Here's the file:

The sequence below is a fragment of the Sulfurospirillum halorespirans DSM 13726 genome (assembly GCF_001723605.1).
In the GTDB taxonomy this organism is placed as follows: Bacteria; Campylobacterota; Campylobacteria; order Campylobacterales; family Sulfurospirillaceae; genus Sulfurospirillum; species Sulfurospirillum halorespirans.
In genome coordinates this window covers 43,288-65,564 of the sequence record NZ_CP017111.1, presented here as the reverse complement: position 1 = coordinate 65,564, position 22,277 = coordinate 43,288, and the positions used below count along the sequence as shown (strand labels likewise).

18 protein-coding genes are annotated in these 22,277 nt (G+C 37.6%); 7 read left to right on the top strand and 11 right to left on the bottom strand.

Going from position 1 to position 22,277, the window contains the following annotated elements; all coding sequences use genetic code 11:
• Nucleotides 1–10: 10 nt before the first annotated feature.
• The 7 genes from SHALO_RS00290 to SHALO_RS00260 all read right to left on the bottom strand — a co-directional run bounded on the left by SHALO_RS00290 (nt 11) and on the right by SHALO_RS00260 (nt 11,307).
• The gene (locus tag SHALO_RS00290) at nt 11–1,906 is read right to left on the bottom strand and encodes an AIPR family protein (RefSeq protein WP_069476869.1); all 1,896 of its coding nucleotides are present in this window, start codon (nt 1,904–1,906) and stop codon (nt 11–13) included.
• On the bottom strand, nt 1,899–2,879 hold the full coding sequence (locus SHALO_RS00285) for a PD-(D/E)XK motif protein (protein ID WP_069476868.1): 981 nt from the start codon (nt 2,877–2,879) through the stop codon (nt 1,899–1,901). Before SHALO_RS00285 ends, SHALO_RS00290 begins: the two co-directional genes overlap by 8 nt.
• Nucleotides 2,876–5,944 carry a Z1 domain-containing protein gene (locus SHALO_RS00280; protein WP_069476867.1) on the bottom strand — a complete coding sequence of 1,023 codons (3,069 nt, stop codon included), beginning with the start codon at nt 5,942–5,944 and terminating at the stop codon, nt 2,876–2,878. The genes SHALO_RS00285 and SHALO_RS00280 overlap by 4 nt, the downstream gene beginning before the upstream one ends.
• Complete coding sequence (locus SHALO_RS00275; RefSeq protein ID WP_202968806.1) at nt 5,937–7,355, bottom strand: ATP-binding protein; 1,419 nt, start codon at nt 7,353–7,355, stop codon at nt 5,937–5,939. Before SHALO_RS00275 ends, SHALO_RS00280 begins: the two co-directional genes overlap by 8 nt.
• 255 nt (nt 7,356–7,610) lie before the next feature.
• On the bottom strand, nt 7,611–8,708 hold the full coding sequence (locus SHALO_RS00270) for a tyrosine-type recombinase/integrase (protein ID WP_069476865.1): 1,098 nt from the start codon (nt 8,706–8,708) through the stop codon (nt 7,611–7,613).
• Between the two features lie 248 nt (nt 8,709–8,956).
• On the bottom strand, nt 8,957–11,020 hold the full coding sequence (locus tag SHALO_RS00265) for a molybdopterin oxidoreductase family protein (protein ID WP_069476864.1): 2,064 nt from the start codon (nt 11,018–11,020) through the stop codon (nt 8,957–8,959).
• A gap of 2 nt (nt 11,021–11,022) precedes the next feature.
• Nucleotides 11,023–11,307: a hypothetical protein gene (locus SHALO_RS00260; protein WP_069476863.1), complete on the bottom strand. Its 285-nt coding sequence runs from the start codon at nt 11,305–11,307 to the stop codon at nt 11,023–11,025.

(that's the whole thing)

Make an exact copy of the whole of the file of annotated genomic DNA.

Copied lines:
The sequence below is a fragment of the Sulfurospirillum halorespirans DSM 13726 genome (assembly GCF_001723605.1).
In the GTDB taxonomy this organism is placed as follows: Bacteria; Campylobacterota; Campylobacteria; order Campylobacterales; family Sulfurospirillaceae; genus Sulfurospirillum; species Sulfurospirillum halorespirans.
In genome coordinates this window covers 43,288-65,564 of the sequence record NZ_CP017111.1, presented here as the reverse complement: position 1 = coordinate 65,564, position 22,277 = coordinate 43,288, and the positions used below count along the sequence as shown (strand labels likewise).

18 protein-coding genes are annotated in these 22,277 nt (G+C 37.6%); 7 read left to right on the top strand and 11 right to left on the bottom strand.

Going from position 1 to position 22,277, the window contains the following annotated elements; all coding sequences use genetic code 11:
• Nucleotides 1–10: 10 nt before the first annotated feature.
• The 7 genes from SHALO_RS00290 to SHALO_RS00260 all read right to left on the bottom strand — a co-directional run bounded on the left by SHALO_RS00290 (nt 11) and on the right by SHALO_RS00260 (nt 11,307).
• The gene (locus tag SHALO_RS00290) at nt 11–1,906 is read right to left on the bottom strand and encodes an AIPR family protein (RefSeq protein WP_069476869.1); all 1,896 of its coding nucleotides are present in this window, start codon (nt 1,904–1,906) and stop codon (nt 11–13) included.
• On the bottom strand, nt 1,899–2,879 hold the full coding sequence (locus SHALO_RS00285) for a PD-(D/E)XK motif protein (protein ID WP_069476868.1): 981 nt from the start codon (nt 2,877–2,879) through the stop codon (nt 1,899–1,901). Before SHALO_RS00285 ends, SHALO_RS00290 begins: the two co-directional genes overlap by 8 nt.
• Nucleotides 2,876–5,944 carry a Z1 domain-containing protein gene (locus SHALO_RS00280; protein WP_069476867.1) on the bottom strand — a complete coding sequence of 1,023 codons (3,069 nt, stop codon included), beginning with the start codon at nt 5,942–5,944 and terminating at the stop codon, nt 2,876–2,878. The genes SHALO_RS00285 and SHALO_RS00280 overlap by 4 nt, the downstream gene beginning before the upstream one ends.
• Complete coding sequence (locus SHALO_RS00275; RefSeq protein ID WP_202968806.1) at nt 5,937–7,355, bottom strand: ATP-binding protein; 1,419 nt, start codon at nt 7,353–7,355, stop codon at nt 5,937–5,939. Before SHALO_RS00275 ends, SHALO_RS00280 begins: the two co-directional genes overlap by 8 nt.
• 255 nt (nt 7,356–7,610) lie before the next feature.
• On the bottom strand, nt 7,611–8,708 hold the full coding sequence (locus SHALO_RS00270) for a tyrosine-type recombinase/integrase (protein ID WP_069476865.1): 1,098 nt from the start codon (nt 8,706–8,708) through the stop codon (nt 7,611–7,613).
• Between the two features lie 248 nt (nt 8,709–8,956).
• On the bottom strand, nt 8,957–11,020 hold the full coding sequence (locus tag SHALO_RS00265) for a molybdopterin oxidoreductase family protein (protein ID WP_069476864.1): 2,064 nt from the start codon (nt 11,018–11,020) through the stop codon (nt 8,957–8,959).
• A gap of 2 nt (nt 11,021–11,022) precedes the next feature.
• Nucleotides 11,023–11,307: a hypothetical protein gene (locus SHALO_RS00260; protein WP_069476863.1), complete on the bottom strand. Its 285-nt coding sequence runs from the start codon at nt 11,305–11,307 to the stop codon at nt 11,023–11,025.